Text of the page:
12. Click Open ESPHome Web and connect your D1 mini to the PC using a micro-USB cable.
  13. Click Connect and select the COM port where D1 mini is connected.
  14. Click Install and then click Choose File to select the firmware you downloaded.
  15. Click Install.
  16. Once the firmware is installed, refer to the following diagram to connect the DFPlayer or your MP3 player module with the D1 mini board.

By default, the DFPlayer module can run two 3W speakers that you can connect to the SPK_1 and SPK_2 pins, as shown in the diagram. The other terminal of both speakers will connect to the GND terminal between the two speaker terminals on the DFPlayer module.

Tip: For louder and fuller sound from your 50mm or larger 3W speaker, make sure to install an amplifier module such as a PAM8403 between the speaker and DFPlayer.

Step 2: Build a Smart Switch

Take another D1 mini board and follow these steps to build a smart switch.

  1. Go to Home Assistant > ESPHome, click New Device, and then create a new project called bell-switch. Make sure to choose Wemos D1 and Wemos D1 mini board.
  2. Click on the Edit button under the bell-switch project and paste the following code just below captive_portal:
    switch:
    - platform: gpio
    pin: D2
    id: relay
    name: "Bell"
    icon: "mdi:bell"
    on_turn_on:
    - delay: 200ms
    - switch.turn_off: relay
  3. Also, update the Wi-FI SSID and password.
  4. Click Save and then click Install.
  5. Click Plug into this computer and then download the firmware.
  6. Click Open ESPHome Web and use the web installer to flash the firmware on this D1 mini board.
  7. Once the firmware is installed, you can solder two wires to this D1 mini board as shown in the diagram below, and then connect those two wires to any mechanical bell switch.
  8. Connect the power and test the switch. You will see the output in the bell-switch logs.

Step 3: Add MP3 Files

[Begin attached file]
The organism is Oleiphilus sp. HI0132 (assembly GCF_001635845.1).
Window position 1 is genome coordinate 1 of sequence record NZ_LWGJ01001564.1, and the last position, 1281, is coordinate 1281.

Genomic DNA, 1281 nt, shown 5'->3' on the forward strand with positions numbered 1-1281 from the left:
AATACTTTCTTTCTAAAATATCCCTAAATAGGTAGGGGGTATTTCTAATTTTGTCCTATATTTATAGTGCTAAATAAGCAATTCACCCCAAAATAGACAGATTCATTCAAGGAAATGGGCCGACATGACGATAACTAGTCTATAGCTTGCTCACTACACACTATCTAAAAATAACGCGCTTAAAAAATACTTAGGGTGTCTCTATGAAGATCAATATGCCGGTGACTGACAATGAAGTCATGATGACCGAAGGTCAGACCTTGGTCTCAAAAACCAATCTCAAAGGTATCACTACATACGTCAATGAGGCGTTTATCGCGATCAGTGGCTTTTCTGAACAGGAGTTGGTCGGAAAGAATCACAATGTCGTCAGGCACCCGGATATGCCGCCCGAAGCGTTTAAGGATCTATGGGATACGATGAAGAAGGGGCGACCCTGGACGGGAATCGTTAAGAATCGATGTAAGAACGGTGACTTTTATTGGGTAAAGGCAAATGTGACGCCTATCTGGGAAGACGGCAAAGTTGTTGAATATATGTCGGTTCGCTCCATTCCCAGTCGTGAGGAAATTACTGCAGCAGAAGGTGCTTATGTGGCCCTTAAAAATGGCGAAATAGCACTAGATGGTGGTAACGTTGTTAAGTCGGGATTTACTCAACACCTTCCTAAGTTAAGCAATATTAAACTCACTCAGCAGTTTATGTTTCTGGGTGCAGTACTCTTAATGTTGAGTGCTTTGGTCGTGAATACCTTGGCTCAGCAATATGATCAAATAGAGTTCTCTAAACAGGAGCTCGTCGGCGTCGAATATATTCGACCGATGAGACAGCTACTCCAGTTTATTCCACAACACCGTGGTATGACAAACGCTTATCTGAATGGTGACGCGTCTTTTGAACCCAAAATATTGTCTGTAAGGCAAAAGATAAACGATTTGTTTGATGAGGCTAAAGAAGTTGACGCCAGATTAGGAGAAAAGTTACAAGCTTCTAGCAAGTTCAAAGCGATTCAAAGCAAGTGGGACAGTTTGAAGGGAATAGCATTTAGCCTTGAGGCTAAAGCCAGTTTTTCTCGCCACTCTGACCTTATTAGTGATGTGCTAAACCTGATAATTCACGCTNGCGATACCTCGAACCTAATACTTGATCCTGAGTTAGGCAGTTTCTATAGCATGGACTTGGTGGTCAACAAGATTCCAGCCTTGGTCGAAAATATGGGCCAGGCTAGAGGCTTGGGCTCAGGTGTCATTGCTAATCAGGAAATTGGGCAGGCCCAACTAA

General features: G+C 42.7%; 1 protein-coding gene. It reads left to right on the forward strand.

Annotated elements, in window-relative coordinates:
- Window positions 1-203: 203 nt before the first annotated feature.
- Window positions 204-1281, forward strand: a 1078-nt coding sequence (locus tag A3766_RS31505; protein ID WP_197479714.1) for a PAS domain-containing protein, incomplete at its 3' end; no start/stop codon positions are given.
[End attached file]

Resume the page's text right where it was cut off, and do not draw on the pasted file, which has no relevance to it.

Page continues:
You can connect a microSD card to your PC and copy bell sounds to the card. You can also add any song or dialog from a movie that you want to play when someone presses your doorbell switch.

Make sure they are all MP3 files and renamed with numbers, such as 1, 2, 3, etc. For instance, 1.mp3 or 2.mp3. You can also use any free text-to-speech MP3 converter sites to create your custom sounds for this smart bell. Once the MP3 sounds are copied, connect the microSD card to the DFPlayer.

At this stage, you can power on the smart speaker and the smart bell switch. You can use any 5V adapter and micro-USB cable to power both devices. You can test the module by touching any IO or ADKey pin of the DFPlayer to the GND. You will hear the MP3 files playing.

Step 4: Create Automation

Automation will allow you to trigger or play the desired MP3 file when someone presses the smart bell switch button. Follow these steps:

  1. In the Home Assistant, go to Settings > Automations & Scenes.
  2. Click Create Automation and click Start with an empty automation.
  3. Click Add Trigger > Device and then search for bell.
  4. Choose Bell in Device and select the Bell switch on option from the Trigger drop-down.
  5. Under Actions, click Add Action.
  6. Choose Call Service.
  7. Search for ESPHome: smart_speaker_dfplayer_play and select it.
  8. In the file field, type the MP3 file number you want to play. You can change this number anytime to change the bell sound.
  9. Your automation should look like the following:
  10. Click the Save button and then give this automation any name with a description (optional).
  11. Click Save.

Now, if you press the smart bell switch, it will trigger the automation and play the sound on the smart bell we made.

Additionally, you can create notification sounds, such as “Tank is full. Switch off the motor” or “High power usage is detected” using TTS to MP3, and create automation to play these sounds whenever such events occur or based on sensor values. You can also follow our detailed guides to build a smart water level sensor and smart power monitoring device for Home Assistant.

Smart Bell for Smart Home

The smart bell we’ve made can also be used as a smart speaker with your Home Assistant Server to play alerts. You can also add DFPlayer controls on your Home Assistant dashboard to play, pause, increase/decrease volume, etc. Simply add an entity card on the Home Assistant dashboard and search for the DFPlayer control entities to add them.